College of San Mateo axes student paper
Budget cuts and cancelled classes are nothing new in the academic world. Particularly during the past decade.
But when The San Matean student newspaper — an institution in play since 1928 — is cancelled with utter lack of explanation? That’ll make a teacher and his students take notice. And get a little extra upset.
Such is the case for College of San Mateo instructor Ed Remitz, who found out through a student — not directly from the school — that a number of his classes, including the production class for the school’s newspaper, had been cancelled.
In a seemingly shocked email to the San Mateo Daily Journal, Remitz explains that he finally received an email from CSM Tuesday informing him that low enrollment had led to the cancellation of his classes — as well as The San Matean.
Remitz admits the school has suffered from “enrollment problems” and the number of students that take his courses have never been very high.
The Daily Journal reports the College’s cancelled the classes following a policy that a class needs at least 20 enrolled students. Remitz tells the Daily Journal that since he started teaching at the college in 1989 “his classes have never had 20 students enrolled in them.”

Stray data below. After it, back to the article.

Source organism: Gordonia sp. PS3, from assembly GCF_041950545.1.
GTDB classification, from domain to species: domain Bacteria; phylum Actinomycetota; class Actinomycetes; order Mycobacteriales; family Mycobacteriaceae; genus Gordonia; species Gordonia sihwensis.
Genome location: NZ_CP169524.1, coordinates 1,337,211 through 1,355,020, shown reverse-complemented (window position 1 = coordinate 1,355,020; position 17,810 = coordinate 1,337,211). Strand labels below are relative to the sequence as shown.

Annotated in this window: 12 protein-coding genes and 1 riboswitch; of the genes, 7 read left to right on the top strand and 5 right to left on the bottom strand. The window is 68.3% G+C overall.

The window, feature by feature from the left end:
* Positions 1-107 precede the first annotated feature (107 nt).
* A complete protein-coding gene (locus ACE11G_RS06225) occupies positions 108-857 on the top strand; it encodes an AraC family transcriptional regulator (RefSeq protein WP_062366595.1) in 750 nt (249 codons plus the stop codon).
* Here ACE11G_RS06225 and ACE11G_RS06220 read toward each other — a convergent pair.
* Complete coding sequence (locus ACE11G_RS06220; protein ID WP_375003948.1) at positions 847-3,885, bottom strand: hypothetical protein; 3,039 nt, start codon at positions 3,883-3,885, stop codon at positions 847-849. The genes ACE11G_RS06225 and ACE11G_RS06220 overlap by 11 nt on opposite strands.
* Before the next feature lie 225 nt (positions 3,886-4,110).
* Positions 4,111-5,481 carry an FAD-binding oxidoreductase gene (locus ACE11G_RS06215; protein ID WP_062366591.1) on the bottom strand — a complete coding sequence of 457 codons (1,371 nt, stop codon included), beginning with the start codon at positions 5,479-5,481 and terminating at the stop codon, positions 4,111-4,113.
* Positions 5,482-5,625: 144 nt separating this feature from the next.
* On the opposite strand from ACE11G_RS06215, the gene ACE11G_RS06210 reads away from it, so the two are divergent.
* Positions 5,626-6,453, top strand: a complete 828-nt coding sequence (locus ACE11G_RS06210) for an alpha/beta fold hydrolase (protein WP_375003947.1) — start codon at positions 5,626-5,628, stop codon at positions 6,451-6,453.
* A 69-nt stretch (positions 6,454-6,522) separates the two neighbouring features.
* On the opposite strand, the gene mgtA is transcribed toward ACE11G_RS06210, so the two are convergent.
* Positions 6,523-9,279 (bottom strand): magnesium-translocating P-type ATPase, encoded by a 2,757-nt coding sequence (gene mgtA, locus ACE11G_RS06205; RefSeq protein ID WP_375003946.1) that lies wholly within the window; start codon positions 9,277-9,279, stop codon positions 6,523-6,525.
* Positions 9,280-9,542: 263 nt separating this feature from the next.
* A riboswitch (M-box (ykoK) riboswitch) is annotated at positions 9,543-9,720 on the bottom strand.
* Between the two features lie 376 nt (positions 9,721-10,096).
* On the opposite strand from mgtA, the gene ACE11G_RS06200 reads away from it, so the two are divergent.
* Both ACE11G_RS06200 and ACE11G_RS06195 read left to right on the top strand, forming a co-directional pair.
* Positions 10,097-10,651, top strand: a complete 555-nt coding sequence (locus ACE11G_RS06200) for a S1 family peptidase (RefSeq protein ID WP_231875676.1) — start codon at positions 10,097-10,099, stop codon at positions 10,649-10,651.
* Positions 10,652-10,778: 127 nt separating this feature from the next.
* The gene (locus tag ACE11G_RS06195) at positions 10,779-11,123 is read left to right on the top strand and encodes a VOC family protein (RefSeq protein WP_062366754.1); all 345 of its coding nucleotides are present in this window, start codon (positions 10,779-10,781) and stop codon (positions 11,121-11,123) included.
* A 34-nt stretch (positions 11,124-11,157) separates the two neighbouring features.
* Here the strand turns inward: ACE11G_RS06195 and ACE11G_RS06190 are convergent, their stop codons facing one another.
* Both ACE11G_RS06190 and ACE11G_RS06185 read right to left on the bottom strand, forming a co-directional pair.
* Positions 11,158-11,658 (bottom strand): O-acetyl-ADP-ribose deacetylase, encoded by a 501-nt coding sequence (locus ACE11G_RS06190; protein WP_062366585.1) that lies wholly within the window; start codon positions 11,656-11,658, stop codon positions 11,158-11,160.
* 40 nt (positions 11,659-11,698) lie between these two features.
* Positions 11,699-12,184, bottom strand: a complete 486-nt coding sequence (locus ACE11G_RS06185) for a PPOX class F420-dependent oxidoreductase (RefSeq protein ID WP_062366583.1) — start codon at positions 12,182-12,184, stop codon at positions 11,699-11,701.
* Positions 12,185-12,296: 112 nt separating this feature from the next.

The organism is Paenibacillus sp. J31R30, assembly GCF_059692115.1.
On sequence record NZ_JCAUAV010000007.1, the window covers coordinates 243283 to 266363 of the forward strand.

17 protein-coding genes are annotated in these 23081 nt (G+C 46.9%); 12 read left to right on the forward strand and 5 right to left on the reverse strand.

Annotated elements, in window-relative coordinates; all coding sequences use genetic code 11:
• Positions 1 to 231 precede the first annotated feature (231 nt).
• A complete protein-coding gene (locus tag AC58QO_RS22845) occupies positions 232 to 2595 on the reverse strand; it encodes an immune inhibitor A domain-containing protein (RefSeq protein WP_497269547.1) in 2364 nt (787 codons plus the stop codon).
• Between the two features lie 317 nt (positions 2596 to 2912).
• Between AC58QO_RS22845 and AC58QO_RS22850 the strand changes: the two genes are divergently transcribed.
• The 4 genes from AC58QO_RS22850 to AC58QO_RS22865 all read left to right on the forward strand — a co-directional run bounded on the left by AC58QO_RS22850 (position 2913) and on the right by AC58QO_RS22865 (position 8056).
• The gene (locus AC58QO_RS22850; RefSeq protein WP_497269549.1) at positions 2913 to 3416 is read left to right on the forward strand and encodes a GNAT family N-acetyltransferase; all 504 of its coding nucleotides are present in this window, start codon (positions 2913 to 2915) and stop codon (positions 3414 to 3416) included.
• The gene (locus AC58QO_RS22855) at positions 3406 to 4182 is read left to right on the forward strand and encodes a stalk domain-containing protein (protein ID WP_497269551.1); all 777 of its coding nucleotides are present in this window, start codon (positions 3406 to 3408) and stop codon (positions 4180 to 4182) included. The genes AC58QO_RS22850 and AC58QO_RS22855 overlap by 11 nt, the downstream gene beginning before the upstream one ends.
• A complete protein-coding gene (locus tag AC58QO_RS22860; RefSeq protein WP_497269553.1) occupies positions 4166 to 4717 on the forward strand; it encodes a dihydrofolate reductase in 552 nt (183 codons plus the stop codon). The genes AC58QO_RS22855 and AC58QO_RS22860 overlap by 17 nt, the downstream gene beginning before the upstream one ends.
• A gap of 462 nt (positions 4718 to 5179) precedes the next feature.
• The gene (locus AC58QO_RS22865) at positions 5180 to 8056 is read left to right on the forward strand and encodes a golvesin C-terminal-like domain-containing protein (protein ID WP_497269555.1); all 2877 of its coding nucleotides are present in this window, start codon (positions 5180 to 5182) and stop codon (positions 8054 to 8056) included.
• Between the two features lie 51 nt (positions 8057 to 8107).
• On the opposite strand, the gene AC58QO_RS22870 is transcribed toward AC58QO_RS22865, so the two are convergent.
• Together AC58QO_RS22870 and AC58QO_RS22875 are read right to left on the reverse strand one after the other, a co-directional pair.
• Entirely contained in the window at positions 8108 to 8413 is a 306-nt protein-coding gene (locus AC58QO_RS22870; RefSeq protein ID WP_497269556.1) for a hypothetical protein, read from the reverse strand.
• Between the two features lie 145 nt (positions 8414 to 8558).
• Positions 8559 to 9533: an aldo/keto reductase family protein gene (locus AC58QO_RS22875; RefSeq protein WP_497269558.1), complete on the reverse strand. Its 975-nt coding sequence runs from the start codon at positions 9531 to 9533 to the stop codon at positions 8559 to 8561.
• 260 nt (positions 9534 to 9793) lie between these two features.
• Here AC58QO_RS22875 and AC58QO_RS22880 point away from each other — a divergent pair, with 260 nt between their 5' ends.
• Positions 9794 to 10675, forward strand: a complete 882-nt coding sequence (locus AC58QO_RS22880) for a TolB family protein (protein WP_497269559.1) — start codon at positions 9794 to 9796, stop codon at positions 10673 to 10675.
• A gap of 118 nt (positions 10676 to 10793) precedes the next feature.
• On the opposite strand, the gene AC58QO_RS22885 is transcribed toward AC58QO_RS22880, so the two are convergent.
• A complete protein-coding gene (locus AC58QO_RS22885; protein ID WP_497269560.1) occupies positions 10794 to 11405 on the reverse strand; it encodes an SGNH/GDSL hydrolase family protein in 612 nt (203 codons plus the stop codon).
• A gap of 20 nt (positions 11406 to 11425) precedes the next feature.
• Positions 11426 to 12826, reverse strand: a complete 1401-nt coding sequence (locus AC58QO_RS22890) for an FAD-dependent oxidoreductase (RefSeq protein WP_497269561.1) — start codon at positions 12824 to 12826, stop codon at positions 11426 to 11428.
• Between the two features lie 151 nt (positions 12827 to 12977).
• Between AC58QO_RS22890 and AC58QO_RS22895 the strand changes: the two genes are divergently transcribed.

Add to that: Last Remitz wrote, Dean Kevin Henson hadn’t returned his calls with an explanation as to why the paper was being canned.
Former students are rallying to get the paper reinstated and publication classes operational. Former San Matean editor Kayla Figard — now attending San Francisco State University — told the Daily Journal former San Matean staff are collecting signatures to show how much the paper has meant to so many people:
“For many, the San Matean is where their passion for journalism started.”
The push against the cancellation of the classes and paper also led San Francisco Peninsula Press Club President Marshall Wilson to express support to the Daily Journal:
“The College of San Mateo has run an excellent journalism program for many years and it is extremely unfortunate that classes were canceled.”
Wilson has even gone so far as to offer to speak to college officials on the newspaper’s behalf.
But for the time being, Remitz is still looking for more in-depth answers as to why the newspaper was shut down.
He wrote in his Tuesday email:
“There is no further explanation. Perhaps I will receive more information tomorrow about the death of a newspaper that has published since 1928.”